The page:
While it’s still too early to project the Blackhawks lineup for opening night of the 2020-21 season as so much more could happen with player transactions between now and training camp, we can at least make educated guesses on how to structure the forward lines and defense pairs.
Here is some food for thought to aid in predicting Chicago’s starting lineup once the regular season commences in what looks to be either January or February.
WHAT WE KNOW
By way of various public interviews, it has been declared that the Blackhawks are shifting away from a team built around the core -- which is now half of its original composition with Jonathan Toews, Patrick Kane, Duncan Keith, and Brent Seabrook remaining -- and towards a youth movement instead.
It remains to be seen whether the trend towards younger players will be a full infusion right away this upcoming season or a gradual integration over the next several years. However, if the acquisitions of Nikita Zadorov, Mattias Janmark, and Lucas Wallmark are any indication, the latter is the likely scenario.
One other thing that is known is -- at one point at the beginning of the prior season -- head coach Jeremy Colliton outwardly stated it doesn’t matter who each player is partnered with. Skillset isn’t a determining factor either. Instead, working hard and competing matter most.
While stressing work ethic and compete level is never a bad thing -- and are traits that I place at a high premium -- should they be prioritized to the point where teammate chemistry and skill are reduced to non-factors when writing out the lineup card?
That is debatable. In my opinion, it’s not an either/or situation but rather both/and. Why not leverage work ethic, compete level, teammate chemistry, and individual skill to formulate the most optimal lineup possible?
Giving credit where it’s due, I gain a great deal of how I think about forward lines from a popular and deeply respected member of the HockeyBuzz community. Most of you may know her as none other than L_B_R. Not only is she a guru with advanced statistics but she also has a keen sense of who pairs well together.
One consideration is best described by one of her most recent posts on the message board for the last blog:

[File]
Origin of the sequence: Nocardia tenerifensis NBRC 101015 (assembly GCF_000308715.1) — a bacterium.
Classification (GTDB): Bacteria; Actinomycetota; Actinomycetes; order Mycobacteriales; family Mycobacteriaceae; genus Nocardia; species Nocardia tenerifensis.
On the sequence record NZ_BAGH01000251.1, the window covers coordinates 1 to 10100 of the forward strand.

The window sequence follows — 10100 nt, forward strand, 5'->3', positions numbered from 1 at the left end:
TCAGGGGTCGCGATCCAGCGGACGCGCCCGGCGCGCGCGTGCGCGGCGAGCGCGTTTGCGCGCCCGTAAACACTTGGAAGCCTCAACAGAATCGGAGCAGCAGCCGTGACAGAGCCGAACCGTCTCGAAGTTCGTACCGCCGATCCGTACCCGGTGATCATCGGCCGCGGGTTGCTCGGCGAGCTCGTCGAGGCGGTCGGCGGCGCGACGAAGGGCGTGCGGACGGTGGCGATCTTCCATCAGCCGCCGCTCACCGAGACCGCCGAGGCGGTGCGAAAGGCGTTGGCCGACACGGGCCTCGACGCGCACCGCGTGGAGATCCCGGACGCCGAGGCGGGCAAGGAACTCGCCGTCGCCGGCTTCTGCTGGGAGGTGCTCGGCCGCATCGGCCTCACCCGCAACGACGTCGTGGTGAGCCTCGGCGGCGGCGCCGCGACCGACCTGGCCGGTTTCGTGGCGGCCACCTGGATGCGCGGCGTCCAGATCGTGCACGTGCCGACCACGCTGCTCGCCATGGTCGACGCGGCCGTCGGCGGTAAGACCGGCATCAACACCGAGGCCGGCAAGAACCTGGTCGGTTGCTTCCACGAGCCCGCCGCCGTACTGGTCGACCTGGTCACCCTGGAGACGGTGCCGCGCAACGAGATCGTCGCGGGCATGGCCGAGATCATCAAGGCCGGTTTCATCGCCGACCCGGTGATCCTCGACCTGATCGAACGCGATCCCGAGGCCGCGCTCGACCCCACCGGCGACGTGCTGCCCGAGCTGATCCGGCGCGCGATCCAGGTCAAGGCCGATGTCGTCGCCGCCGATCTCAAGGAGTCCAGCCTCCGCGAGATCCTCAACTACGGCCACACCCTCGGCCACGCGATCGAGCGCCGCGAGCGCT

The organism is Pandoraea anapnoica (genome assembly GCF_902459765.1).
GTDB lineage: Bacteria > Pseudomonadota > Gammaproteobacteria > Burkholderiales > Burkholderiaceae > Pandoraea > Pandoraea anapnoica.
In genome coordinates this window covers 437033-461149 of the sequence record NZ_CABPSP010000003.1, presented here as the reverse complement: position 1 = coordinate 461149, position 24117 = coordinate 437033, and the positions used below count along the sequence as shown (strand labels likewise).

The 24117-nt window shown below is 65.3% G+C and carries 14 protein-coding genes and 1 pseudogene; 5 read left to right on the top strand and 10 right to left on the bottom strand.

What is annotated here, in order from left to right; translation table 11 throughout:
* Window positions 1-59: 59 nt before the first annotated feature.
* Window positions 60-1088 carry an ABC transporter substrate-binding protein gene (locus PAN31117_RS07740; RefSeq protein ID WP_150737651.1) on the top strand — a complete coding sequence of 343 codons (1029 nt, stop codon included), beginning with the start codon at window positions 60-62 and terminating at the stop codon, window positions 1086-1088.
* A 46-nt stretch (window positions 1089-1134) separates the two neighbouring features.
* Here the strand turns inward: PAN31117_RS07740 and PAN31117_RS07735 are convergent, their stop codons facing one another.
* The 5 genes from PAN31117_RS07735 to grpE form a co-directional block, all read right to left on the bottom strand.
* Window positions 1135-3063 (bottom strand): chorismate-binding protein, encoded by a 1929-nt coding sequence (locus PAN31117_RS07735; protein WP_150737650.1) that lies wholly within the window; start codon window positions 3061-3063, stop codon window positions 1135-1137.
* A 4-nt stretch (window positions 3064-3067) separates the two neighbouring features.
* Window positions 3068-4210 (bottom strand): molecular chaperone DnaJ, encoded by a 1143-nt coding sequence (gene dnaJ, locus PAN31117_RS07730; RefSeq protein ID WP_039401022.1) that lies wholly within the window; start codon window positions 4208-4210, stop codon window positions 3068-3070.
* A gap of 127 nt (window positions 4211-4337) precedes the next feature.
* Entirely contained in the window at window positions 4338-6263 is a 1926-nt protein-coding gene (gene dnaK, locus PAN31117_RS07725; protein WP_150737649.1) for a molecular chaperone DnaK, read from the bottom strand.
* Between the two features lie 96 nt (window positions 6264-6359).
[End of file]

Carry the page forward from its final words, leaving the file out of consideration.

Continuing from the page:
"...teams are succeeding with offensive 3rd lines more than they are with checking 3rd lines. It's been more common to win with a 3O-1D line rollout than not over the years.
"...there are multiple ways to construct a roster. The Pens and Caps won through high offense; the Hawks, Blues, and now Lightning won more through balance of offense-defense. [The] Lightning were kind of a 1-2A-2B-4 kind of system where that 2B was two-way and the 4L was a traditional checking line."
Do the Hawks have the personnel to roll three offensive lines and a 4th line that plays the checking role? Or are they better off icing two offensive lines, a 3rd line that is the checking crew, and a 4th line that plays limited minutes to just agitate?
Another L_B_R axiom to consider that I put a lot of stock in is having a shooter and a playmaker on each line. I would take that one step further and add a space creator on each line as well. This third linemate creates space for the playmaker to wheel and deal and for the shooter to float to open seams for prime scoring chances.
On the backend, there are two schemes I would suggest for consideration.
One scheme that is a bit old school but still has merit is pairing a mail-carrying offensive dynamo with a physical stay-at-home defender. These complementary partners would have one player be the genius on and generator of offense while the other is the defensive conscience and muscle.
The other scheme is more modern and is predicated on having the six blueliners be all-around players who can skate well, defend using a variety of techniques (i.e. stick checking, managing gaps, closing off lanes, bumping to cause separation, playing the body), and flip the ice either by making a crisp pass out of the zone or moving the puck up ice on their own.
While not every D-man can be the total elite package like Keith or even Drew Doughty, Kris Letang, or Torey Krug -- all of whom play with an edge -- possessing these skills and using them to be a balanced player who can be effective in all zones seems to be the wave of the future.
Fortunately for the Hawks, they do have such prospects in the system -- with varying levels of this balanced two-way play -- including Lucas Carlsson, Nicolas Beaudin, Ian Mitchell, Chad Krys, Wyatt Kalynuk, Alec Regula, Slava Demin, Alex Vlasic, and Jakub Galvas.
So let’s revisit this blog again as we draw closer to training camp so we can use these formulas and plug in players who are either definitive starters or in the mix for spots that may be up for grabs.
I’m not going to project lines just yet -- maybe I’ll throw out some ideas on the message board -- but am interested to hear your ideas on how to draw up forward lines and defense pairs and who you would want in your lineup.
See you on the boards!